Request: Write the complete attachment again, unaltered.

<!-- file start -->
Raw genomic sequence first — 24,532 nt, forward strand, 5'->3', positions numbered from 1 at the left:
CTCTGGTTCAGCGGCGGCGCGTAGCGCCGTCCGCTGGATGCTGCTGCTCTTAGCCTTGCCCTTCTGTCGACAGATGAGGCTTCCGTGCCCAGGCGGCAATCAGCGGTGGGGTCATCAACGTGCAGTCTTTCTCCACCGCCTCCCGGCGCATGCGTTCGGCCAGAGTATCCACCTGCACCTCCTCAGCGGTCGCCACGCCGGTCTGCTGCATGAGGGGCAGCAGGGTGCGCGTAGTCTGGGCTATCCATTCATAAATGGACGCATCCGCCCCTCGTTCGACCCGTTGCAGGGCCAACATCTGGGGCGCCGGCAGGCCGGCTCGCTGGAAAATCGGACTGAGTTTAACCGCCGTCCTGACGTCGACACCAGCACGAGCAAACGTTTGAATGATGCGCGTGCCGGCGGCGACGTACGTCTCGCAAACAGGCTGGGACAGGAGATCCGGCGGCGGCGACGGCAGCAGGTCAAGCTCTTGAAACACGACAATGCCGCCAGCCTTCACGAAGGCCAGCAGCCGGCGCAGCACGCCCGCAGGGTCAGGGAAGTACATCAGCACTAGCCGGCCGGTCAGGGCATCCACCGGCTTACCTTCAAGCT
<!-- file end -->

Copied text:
Raw genomic sequence first — 24,532 nt, forward strand, 5'->3', positions numbered from 1 at the left:
CTCTGGTTCAGCGGCGGCGCGTAGCGCCGTCCGCTGGATGCTGCTGCTCTTAGCCTTGCCCTTCTGTCGACAGATGAGGCTTCCGTGCCCAGGCGGCAATCAGCGGTGGGGTCATCAACGTGCAGTCTTTCTCCACCGCCTCCCGGCGCATGCGTTCGGCCAGAGTATCCACCTGCACCTCCTCAGCGGTCGCCACGCCGGTCTGCTGCATGAGGGGCAGCAGGGTGCGCGTAGTCTGGGCTATCCATTCATAAATGGACGCATCCGCCCCTCGTTCGACCCGTTGCAGGGCCAACATCTGGGGCGCCGGCAGGCCGGCTCGCTGGAAAATCGGACTGAGTTTAACCGCCGTCCTGACGTCGACACCAGCACGAGCAAACGTTTGAATGATGCGCGTGCCGGCGGCGACGTACGTCTCGCAAACAGGCTGGGACAGGAGATCCGGCGGCGGCGACGGCAGCAGGTCAAGCTCTTGAAACACGACAATGCCGCCAGCCTTCACGAAGGCCAGCAGCCGGCGCAGCACGCCCGCAGGGTCAGGGAAGTACATCAGCACTAGCCGGCCGGTCAGGGCATCCACCGGCTTACCTTCAAGCT